By Lisa Crispin
I had the good fortune to be in Salt Lake City last Friday and attend the last 1.5 hours of the Salt Lake City Agile Round Table. Participants included Alistair Cockburn, Kay Johansen, Zhon Johansen, Jeff Patton, Jonathan House, Sean Landis, John Major and other smart people (sorry, I am bad with names!) I got lots of “ahas” and food for thought. You can see Sean Landis’ notes for some of the interesting discussion on traps & pitfalls of agile. (Their mailing list is sl-agile in Yahoogroups).
One topic discussed was that given that we all agree that agile adoption isn’t process change, it’s culture change, why do we teach process rather than culture and values? I think the reason (and most participants said this) is that teaching process is a lot easier than trying to teach values. We’re used to learning in a straightforward “how to” way – follow these steps and you will succeed. But that doesn’t work, because everyone has a unique situation.
What values do you need to succeed as an agile tester, or with testing on an agile team? In our book, we identify 7 key success factors for agile testing. Are these values or process? I think they are values:
Use the whole-team approach. The whole development team must commit to producing high-quality software that delivers maximum business value.
Adopt an agile testing mind-set. We have a chapter in the book with “Ten Principles for Agile Testers”, and explain that an agile testing attitude is proactive, creative, open to new ideas, and willing to take on any task.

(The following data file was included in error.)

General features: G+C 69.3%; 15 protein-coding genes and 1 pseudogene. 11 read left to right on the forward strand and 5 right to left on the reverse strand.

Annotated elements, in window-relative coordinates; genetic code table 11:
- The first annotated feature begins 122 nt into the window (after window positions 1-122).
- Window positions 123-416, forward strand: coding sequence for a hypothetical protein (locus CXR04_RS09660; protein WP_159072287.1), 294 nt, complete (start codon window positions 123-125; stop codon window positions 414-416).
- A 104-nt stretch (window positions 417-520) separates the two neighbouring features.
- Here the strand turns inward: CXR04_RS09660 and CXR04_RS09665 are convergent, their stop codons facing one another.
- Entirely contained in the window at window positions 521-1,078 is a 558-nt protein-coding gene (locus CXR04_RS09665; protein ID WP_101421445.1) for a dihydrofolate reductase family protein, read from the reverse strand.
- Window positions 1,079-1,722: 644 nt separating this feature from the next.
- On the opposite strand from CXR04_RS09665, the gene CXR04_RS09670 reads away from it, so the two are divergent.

Automate regression testing. Without automated regression tests, the team will fail in the long run, because there won’t be time to do adequate exploratory testing, much less to do all the manual regression tests as the product grows. This is really a practice, but its root is in the value of feedback.
And feedback is our next success factor: Provide and Obtain Feedback. Feedback is a core agile value, and testers are in a prime position to help provide the feedback that keeps the team on course.
Build a foundation of core practices. Again, these are practices such as continuous integration and working incrementally, but they are rooted in core agile values such as simplicity, communication and feedback.
Collaborate with customers – another core agile value.
Look at the big picture – another strength of testers. Even code produced test-first may cause unintended results in other parts of the system. Testers help the team evaluate how each story fits into the larger system.
I’m happy that our book focuses a lot on cultural issues, agile values and principles and how they relate to testing on agile teams. As I worked over the weekend on my presentations for TISQA, I found that I also tend to teach process rather than values. I updated my presentations to make sure I am explaining values, principles and the importance of letting those guide you, rather than try to provide a cookbook approach that probably won’t work for everyone.
Do you agree that the success factors are values, or am I deluding myself?
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